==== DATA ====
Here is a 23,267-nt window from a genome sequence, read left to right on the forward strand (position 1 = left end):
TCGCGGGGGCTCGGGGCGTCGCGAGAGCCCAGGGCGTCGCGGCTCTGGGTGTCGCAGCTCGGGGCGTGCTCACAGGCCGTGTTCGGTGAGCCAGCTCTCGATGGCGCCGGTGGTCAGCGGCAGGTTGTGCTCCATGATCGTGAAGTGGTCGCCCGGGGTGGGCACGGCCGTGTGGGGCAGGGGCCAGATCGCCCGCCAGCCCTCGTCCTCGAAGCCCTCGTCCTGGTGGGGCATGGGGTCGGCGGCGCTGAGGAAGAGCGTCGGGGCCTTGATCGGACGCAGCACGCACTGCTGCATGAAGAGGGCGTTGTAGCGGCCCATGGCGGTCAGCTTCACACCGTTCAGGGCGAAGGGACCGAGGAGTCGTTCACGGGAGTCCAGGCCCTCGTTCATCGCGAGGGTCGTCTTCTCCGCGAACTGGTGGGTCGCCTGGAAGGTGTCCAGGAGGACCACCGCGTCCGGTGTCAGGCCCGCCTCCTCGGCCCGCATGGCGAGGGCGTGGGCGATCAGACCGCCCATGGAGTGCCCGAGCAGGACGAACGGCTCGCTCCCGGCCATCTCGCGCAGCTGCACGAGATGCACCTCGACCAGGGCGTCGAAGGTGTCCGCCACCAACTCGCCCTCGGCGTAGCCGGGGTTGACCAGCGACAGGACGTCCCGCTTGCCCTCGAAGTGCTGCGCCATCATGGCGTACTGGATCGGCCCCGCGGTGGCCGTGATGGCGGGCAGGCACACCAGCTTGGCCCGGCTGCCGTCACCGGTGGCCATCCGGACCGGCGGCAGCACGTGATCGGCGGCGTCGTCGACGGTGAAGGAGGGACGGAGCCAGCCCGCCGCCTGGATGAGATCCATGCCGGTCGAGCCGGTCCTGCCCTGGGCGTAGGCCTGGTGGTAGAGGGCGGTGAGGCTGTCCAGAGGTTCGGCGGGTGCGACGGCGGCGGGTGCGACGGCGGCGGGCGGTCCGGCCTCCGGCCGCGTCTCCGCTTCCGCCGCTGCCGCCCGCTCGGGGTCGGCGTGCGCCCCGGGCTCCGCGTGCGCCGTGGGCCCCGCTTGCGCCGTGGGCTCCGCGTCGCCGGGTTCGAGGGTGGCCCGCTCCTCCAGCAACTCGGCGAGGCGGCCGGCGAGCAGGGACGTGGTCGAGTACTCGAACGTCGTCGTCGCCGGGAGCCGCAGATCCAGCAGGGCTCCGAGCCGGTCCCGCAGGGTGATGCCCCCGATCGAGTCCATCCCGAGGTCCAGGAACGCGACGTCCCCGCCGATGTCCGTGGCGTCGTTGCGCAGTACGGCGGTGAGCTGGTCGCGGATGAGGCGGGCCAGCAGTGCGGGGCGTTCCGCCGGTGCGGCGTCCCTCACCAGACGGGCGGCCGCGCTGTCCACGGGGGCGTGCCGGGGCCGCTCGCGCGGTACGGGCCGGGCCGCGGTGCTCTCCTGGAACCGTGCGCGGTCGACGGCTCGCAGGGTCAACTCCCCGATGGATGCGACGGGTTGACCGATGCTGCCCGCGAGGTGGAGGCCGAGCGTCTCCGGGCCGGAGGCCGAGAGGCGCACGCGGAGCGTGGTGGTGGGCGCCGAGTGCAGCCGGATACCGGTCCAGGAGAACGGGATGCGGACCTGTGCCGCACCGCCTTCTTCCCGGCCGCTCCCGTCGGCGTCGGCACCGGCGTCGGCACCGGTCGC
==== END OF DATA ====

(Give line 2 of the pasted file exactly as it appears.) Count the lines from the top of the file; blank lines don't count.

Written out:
TCGCGGGGGCTCGGGGCGTCGCGAGAGCCCAGGGCGTCGCGGCTCTGGGTGTCGCAGCTCGGGGCGTGCTCACAGGCCGTGTTCGGTGAGCCAGCTCTCGATGGCGCCGGTGGTCAGCGGCAGGTTGTGCTCCATGATCGTGAAGTGGTCGCCCGGGGTGGGCACGGCCGTGTGGGGCAGGGGCCAGATCGCCCGCCAGCCCTCGTCCTCGAAGCCCTCGTCCTGGTGGGGCATGGGGTCGGCGGCGCTGAGGAAGAGCGTCGGGGCCTTGATCGGACGCAGCACGCACTGCTGCATGAAGAGGGCGTTGTAGCGGCCCATGGCGGTCAGCTTCACACCGTTCAGGGCGAAGGGACCGAGGAGTCGTTCACGGGAGTCCAGGCCCTCGTTCATCGCGAGGGTCGTCTTCTCCGCGAACTGGTGGGTCGCCTGGAAGGTGTCCAGGAGGACCACCGCGTCCGGTGTCAGGCCCGCCTCCTCGGCCCGCATGGCGAGGGCGTGGGCGATCAGACCGCCCATGGAGTGCCCGAGCAGGACGAACGGCTCGCTCCCGGCCATCTCGCGCAGCTGCACGAGATGCACCTCGACCAGGGCGTCGAAGGTGTCCGCCACCAACTCGCCCTCGGCGTAGCCGGGGTTGACCAGCGACAGGACGTCCCGCTTGCCCTCGAAGTGCTGCGCCATCATGGCGTACTGGATCGGCCCCGCGGTGGCCGTGATGGCGGGCAGGCACACCAGCTTGGCCCGGCTGCCGTCACCGGTGGCCATCCGGACCGGCGGCAGCACGTGATCGGCGGCGTCGTCGACGGTGAAGGAGGGACGGAGCCAGCCCGCCGCCTGGATGAGATCCATGCCGGTCGAGCCGGTCCTGCCCTGGGCGTAGGCCTGGTGGTAGAGGGCGGTGAGGCTGTCCAGAGGTTCGGCGGGTGCGACGGCGGCGGGTGCGACGGCGGCGGGCGGTCCGGCCTCCGGCCGCGTCTCCGCTTCCGCCGCTGCCGCCCGCTCGGGGTCGGCGTGCGCCCCGGGCTCCGCGTGCGCCGTGGGCCCCGCTTGCGCCGTGGGCTCCGCGTCGCCGGGTTCGAGGGTGGCCCGCTCCTCCAGCAACTCGGCGAGGCGGCCGGCGAGCAGGGACGTGGTCGAGTACTCGAACGTCGTCGTCGCCGGGAGCCGCAGATCCAGCAGGGCTCCGAGCCGGTCCCGCAGGGTGATGCCCCCGATCGAGTCCATCCCGAGGTCCAGGAACGCGACGTCCCCGCCGATGTCCGTGGCGTCGTTGCGCAGTACGGCGGTGAGCTGGTCGCGGATGAGGCGGGCCAGCAGTGCGGGGCGTTCCGCCGGTGCGGCGTCCCTCACCAGACGGGCGGCCGCGCTGTCCACGGGGGCGTGCCGGGGCCGCTCGCGCGGTACGGGCCGGGCCGCGGTGCTCTCCTGGAACCGTGCGCGGTCGACGGCTCGCAGGGTCAACTCCCCGATGGATGCGACGGGTTGACCGATGCTGCCCGCGAGGTGGAGGCCGAGCGTCTCCGGGCCGGAGGCCGAGAGGCGCACGCGGAGCGTGGTGGTGGGCGCCGAGTGCAGCCGGATACCGGTCCAGGAGAACGGGATGCGGACCTGTGCCGCACCGCCTTCTTCCCGGCCGCTCCCGTCGGCGTCGGCACCGGCGTCGGCACCGGTCGC